Trivia 070: Scarred for life

When I was a kid, my family went to stay at our friends’ cabin, up in the mountains of New Mexico. It was a nice place, deep in the woods. We spent lots of time running around the area, climbing over the streams, splashing in the water, and crashing through the undergrowth. Now, we spent plenty of time outdoors, so we knew to watch out for things like poison ivy and poison oak. There wasn’t too much of that where we were anyways. However, I distinctly remember a moment when, while walking through a particularly overgrown area, my hand brushed up against a plant, and I felt a stinging sensation. I looked at my hand, but I did not see any cut. However, later on I did notice that I somehow developed a bit of a scar on my finger where it had brushed against this plant. In fact, that scar is still there, all these many years later. Although I have been curious about that plant throughout the years, I’ve never thought to look into it….until now, that is.

As it turns out, there are a whole bunch of plants that can be toxic to the touch. Poison ivy and poison oak are just two of the most well-known ones. Based on my fuzzy memories of the incident, I believe the plant I came into contact with was cow parsnip, Heracleum maximum. Some other species of this plant genus, are known collectively as hogweed. This plant can be found all throughout the northern hemisphere, and there are species native to North America, Europe, Asia, and the Middle East. They are in the same plant family as carrots and parsnips.

These plants are infamous for containing chemicals called furanocoumarins. This special kind of chemical serves as a defense mechanism to protect the plant against insects and mammals which may want to eat it. When this chemical comes into contact with animal cells and is exposed to ultraviolet light, it can penetrate the cell’s nucleus and bond with the DNA inside. This causes the cell to die, and results in inflammation of the area. This is known as phytophotodermatitis (I don’t recommend looking at that page if you don’t want to see some pretty severe inflammation). Over the course of the next few days, large blisters will form on the affected area. These blisters may also become very dark, as a result of increased melanin production triggered by the furanocoumarins. This is known as hyperpigmentation. If left untreated, the skin in the area may develop permanent hyperpigmentation (staying darker), or hypopigmentation (becoming lighter).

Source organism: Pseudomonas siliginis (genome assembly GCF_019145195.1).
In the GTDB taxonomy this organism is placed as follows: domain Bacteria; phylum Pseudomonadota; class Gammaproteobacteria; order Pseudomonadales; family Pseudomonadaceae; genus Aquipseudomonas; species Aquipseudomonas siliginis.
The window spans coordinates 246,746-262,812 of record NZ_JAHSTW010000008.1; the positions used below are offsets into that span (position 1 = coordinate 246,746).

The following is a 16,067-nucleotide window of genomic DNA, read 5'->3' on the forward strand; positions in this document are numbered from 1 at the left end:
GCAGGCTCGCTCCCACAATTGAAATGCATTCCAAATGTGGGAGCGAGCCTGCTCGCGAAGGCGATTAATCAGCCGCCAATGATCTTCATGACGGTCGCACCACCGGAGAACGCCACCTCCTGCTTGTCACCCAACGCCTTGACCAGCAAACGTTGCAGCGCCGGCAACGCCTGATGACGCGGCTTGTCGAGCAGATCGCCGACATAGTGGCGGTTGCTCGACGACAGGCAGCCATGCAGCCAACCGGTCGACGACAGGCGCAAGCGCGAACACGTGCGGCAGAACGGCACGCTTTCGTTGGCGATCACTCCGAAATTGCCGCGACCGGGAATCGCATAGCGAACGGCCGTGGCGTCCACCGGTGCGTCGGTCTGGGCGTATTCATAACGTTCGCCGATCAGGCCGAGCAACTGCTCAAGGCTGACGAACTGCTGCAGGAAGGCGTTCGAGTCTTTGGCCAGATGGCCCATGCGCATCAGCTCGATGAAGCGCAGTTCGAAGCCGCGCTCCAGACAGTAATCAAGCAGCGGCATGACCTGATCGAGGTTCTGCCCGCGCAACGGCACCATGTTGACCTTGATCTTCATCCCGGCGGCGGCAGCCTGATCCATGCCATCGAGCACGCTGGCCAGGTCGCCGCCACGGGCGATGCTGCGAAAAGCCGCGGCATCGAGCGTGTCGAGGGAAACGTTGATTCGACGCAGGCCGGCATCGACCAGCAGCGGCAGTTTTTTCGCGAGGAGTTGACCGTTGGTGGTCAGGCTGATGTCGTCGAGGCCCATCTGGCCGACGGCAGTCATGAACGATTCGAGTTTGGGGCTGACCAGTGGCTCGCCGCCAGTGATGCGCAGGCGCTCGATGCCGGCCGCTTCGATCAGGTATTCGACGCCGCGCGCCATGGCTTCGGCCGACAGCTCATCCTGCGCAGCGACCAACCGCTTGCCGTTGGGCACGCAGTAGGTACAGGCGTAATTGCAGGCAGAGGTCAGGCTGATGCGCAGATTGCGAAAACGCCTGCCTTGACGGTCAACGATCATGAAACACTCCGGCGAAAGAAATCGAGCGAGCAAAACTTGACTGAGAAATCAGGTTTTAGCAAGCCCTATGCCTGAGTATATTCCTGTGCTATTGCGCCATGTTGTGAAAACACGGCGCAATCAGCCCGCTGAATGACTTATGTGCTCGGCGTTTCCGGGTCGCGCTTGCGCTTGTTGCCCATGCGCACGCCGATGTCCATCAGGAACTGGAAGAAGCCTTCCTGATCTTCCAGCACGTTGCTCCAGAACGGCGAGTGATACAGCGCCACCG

While I think this cow parsnip is a likely culprit for my scar. I do not remember much blistering, but I barely touched the plant, and it only affected a tiny area on my finger. This area may resemble a scar due to the hypopigmentation left behind. Luckily, cow parsnip and other members of the Heracleum genus are not too common. However, they are native to all of the US and Canada, and they are a significant problem on the east coast, where people playing outside have to watch out for them. Some members of this family can grow to be over 14 feet tall, so they’re a bit easier to spot than poison ivy or poison oak. Here is a good reference for identifying hogweed.

If you do come into contact with such a plant, make sure to wash your skin very thoroughly with soap and water. Because furanocoumarins react to ultraviolet light, keep your skin covered and out of the light for at least 48 hours. And make sure to contact a doctor if you think you have come into contact with it. Playing outdoors is really great, but make sure to stay safe this summer!

If you know anyone who would like to receive these, please have them send an email to [email protected]. And if you would rather pick flowers without worrying about dangerous chemicals, let me know and I can take you off the list.

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